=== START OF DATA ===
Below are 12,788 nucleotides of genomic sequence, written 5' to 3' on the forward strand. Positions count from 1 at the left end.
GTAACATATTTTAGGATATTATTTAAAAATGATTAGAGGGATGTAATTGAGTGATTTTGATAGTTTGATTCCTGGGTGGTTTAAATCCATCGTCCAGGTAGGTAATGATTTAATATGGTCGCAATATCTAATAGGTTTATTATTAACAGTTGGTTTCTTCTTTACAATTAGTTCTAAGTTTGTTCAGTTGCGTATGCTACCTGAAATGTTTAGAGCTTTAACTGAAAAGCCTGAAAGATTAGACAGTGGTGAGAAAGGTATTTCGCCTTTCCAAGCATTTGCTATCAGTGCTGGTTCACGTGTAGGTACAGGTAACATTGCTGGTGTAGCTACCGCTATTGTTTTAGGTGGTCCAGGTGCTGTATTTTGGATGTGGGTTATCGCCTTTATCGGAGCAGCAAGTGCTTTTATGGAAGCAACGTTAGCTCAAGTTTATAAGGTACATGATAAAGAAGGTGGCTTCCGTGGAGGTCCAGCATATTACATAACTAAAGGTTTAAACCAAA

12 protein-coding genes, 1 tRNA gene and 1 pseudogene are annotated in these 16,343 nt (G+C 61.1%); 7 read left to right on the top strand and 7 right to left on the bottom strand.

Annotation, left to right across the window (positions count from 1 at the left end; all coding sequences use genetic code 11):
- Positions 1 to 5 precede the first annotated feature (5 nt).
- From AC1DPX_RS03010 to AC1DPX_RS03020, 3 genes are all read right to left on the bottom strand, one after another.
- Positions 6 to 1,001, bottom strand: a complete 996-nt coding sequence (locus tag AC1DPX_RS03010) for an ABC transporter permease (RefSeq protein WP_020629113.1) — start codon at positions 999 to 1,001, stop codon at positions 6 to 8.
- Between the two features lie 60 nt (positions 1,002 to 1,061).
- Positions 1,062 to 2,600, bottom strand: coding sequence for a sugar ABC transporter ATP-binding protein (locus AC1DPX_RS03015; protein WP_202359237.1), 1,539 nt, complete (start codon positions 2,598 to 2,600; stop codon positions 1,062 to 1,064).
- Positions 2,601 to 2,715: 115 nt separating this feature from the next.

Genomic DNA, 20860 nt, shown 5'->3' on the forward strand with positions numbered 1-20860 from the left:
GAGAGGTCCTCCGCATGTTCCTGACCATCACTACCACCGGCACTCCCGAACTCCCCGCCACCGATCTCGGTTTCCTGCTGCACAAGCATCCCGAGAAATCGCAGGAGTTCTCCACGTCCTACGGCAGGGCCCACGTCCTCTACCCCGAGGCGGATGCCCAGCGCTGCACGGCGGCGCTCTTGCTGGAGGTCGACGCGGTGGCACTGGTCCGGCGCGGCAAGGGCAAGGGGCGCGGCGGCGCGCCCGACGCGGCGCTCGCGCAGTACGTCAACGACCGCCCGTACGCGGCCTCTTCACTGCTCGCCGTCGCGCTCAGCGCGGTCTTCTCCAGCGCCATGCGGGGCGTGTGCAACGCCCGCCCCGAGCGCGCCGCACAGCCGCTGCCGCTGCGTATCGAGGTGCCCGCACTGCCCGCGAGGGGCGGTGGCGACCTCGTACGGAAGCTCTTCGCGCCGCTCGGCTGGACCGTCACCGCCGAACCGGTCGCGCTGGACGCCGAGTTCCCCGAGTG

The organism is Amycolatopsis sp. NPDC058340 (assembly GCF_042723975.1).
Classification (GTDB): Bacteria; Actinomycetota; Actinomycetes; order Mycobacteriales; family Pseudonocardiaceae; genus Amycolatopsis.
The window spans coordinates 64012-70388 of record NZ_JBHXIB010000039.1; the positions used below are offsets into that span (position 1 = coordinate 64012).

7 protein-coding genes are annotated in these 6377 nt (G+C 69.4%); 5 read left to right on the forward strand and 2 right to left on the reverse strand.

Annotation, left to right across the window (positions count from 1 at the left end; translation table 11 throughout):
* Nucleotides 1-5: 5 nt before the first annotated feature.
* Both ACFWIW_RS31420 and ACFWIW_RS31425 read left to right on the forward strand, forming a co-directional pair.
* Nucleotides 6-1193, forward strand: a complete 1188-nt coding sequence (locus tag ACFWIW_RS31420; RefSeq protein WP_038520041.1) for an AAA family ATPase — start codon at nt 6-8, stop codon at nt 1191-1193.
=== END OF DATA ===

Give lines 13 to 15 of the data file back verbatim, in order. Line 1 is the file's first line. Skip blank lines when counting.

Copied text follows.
The organism is Amycolatopsis sp. NPDC058340 (assembly GCF_042723975.1).
Classification (GTDB): Bacteria; Actinomycetota; Actinomycetes; order Mycobacteriales; family Pseudonocardiaceae; genus Amycolatopsis.
The window spans coordinates 64012-70388 of record NZ_JBHXIB010000039.1; the positions used below are offsets into that span (position 1 = coordinate 64012).